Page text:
Thu, Jan 27, 2011 - Page 8 News List

The truth behind the 18% interest

By Lin Cho-shui 林濁水

Now that all of Taiwan is up in arms over the benefit, they say it was because the civil servants in the past were poor. Yes, civil servants of the past were poor, but they are not now. To those poor civil servants the preferential interest rate meant a few extra thousand NT dollars every month. Between 2000 and 2005, the fat cats, exemplified here by former vice president and Chinese Nationalist Party (KMT) chairman Lien Chan (連戰), received an incredible NT$220,000 per month.

The civil servants who retired in the early years get very little out of the 18 percent rate. Their proportion of the more than NT$70 billion that pays for the benefit every year is very small. Most of it simply enriches those already rich officials who retired after 1995.

If this benefit really were used specifically to care for poor officials, then the sum would gradually diminish as their numbers dwindle. That, however, is not the case. In 2005, the cost of the benefit was NT$56 billion, already a frighteningly high figure, but last year, it had ballooned to NT$76.8 billion. It still hasn’t peaked, because it has been estimated that the treasury in the end will have to pay up to the astronomical sum of NT$6 trillion to cover the cost. That is why all these rich officials use “poor civil servants” as an excuse for keeping the 18 percent preferential interest rate to their own benefit, disregarding the impact on the treasury.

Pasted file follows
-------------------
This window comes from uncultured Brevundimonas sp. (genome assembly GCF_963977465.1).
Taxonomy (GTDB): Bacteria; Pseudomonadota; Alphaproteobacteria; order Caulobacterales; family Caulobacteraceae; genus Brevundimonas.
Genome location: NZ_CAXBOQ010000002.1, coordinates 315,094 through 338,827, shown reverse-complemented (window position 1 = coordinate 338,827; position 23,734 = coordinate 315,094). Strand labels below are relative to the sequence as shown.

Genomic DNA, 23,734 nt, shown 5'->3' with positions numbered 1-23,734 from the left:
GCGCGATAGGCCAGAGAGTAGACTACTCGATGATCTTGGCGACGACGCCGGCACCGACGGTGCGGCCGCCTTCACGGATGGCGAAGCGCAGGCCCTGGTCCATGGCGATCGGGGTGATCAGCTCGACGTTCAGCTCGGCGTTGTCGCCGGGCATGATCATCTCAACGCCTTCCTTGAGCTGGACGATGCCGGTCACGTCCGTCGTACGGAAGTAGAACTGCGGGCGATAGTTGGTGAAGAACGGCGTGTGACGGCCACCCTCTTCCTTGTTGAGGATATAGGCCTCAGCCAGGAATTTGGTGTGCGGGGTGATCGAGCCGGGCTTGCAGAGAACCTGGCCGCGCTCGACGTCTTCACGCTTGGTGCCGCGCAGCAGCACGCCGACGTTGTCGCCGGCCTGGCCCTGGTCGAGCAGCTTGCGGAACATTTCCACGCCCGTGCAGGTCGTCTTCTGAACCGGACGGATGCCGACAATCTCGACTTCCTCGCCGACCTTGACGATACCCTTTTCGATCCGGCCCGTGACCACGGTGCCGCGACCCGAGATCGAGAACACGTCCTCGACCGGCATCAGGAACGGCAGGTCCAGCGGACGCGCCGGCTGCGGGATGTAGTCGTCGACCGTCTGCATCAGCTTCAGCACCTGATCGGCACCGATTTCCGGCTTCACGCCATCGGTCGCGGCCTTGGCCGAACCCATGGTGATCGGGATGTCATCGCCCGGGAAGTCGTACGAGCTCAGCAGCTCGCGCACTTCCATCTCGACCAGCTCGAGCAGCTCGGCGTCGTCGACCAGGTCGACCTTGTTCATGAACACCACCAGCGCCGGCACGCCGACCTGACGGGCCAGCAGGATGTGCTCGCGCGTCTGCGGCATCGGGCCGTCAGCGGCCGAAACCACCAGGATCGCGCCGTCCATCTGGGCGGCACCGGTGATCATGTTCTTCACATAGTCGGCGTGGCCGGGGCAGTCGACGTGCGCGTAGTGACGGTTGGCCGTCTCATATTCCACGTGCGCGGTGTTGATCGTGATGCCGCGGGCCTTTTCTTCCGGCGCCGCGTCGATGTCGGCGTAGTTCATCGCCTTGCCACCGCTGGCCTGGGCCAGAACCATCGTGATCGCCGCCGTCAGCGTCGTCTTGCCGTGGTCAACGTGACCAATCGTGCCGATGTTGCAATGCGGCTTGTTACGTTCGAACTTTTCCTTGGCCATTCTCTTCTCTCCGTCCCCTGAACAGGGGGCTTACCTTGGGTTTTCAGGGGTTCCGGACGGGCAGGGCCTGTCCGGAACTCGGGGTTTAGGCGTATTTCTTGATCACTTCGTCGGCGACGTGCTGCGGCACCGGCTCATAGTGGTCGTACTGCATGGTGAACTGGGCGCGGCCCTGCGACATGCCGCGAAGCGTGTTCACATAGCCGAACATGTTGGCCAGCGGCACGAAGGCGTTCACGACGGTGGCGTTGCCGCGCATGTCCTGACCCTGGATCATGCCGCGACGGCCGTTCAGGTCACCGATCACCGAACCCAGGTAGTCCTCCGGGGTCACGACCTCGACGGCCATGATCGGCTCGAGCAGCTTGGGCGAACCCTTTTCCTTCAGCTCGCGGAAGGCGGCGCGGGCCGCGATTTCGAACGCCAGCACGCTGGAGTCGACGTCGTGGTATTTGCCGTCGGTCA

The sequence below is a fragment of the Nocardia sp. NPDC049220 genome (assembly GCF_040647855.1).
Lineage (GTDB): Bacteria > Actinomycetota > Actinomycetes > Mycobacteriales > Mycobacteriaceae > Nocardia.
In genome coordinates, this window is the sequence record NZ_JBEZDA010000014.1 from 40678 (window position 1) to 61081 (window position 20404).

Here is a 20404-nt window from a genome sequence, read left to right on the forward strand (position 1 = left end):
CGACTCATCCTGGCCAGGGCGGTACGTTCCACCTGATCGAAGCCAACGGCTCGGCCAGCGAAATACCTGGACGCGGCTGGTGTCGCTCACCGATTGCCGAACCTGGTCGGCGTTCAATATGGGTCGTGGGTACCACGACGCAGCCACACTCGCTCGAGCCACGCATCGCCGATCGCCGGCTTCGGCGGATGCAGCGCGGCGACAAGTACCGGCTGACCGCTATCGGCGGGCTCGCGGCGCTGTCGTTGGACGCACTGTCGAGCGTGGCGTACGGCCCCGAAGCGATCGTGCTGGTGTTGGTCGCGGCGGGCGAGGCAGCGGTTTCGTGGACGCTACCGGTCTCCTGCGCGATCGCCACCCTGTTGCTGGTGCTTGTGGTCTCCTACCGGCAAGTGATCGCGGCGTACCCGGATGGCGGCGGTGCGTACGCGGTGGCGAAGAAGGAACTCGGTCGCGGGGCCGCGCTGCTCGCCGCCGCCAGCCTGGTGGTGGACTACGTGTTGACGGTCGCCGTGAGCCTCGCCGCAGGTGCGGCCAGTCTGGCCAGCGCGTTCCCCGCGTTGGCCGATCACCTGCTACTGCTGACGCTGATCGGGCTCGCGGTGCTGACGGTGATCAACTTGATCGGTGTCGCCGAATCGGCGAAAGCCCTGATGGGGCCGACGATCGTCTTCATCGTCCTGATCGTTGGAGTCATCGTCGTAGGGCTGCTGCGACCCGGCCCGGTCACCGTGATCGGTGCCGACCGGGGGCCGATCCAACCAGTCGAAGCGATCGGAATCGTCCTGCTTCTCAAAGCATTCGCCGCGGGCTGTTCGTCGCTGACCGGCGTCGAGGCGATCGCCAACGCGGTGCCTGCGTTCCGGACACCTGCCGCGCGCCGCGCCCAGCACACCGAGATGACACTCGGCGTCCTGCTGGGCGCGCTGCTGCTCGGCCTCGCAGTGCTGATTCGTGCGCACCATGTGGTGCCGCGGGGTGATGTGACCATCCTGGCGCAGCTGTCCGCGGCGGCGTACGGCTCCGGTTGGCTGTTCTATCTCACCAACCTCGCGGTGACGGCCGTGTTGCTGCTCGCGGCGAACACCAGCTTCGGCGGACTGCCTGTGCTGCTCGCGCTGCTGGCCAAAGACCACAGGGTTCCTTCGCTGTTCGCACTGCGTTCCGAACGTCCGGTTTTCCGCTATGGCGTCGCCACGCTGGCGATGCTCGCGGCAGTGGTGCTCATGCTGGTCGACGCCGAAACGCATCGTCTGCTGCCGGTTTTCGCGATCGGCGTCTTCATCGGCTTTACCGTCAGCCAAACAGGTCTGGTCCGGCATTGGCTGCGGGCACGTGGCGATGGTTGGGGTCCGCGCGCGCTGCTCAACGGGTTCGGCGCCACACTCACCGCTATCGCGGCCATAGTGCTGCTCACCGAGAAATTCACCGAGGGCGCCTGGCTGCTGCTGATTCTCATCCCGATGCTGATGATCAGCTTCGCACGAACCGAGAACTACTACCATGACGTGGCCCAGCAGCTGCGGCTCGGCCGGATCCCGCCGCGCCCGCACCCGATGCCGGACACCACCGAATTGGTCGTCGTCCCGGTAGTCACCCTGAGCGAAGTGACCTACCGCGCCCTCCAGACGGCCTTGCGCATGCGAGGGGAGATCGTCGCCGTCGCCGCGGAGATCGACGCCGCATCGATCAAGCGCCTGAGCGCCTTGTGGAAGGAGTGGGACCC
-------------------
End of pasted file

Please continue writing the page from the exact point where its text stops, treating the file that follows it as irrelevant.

It is a display of complete disregard for laws and regulations to let these civil servants receive double salaries. A look at other countries shows that when a country is in financial difficulties, no one claims that these salaries cannot be cut because of the protection of some legitimate expectations. This is not the case for our neighbors, nor is it the case in the US or European countries. The income replacement ratio of 35 percent in Japan, 40 percent in Germany or 51 percent in France, for example, have all come down from 41 percent, 49 percent and 65 percent respectively. In Singapore and South Korea, pensions have been cut. Civil servants under the protection of the mighty KMT are the only ones whose benefits cannot be touched.

At the very least, the following adjustments have to be made.

First, those who retired in the early years and have a low income because they received a lump sum should be allowed to keep the 18 percent preferential interest rate. It would also be too problematic to remove the benefit from those who retired more recently with an income replacement rate of a bit over 80 percent, so they could also keep it, but with an upper limit on the income replacement ratio.

Second, no one with a monthly pension should be given the benefit.

Third, the income replacement rate for all those who receive the benefit based on these conditions should be limited to between 70 percent and 75 percent. This is still quite a good number when compared with other countries.

Lin Cho-shui is a former Democratic Progressive Party legislator.


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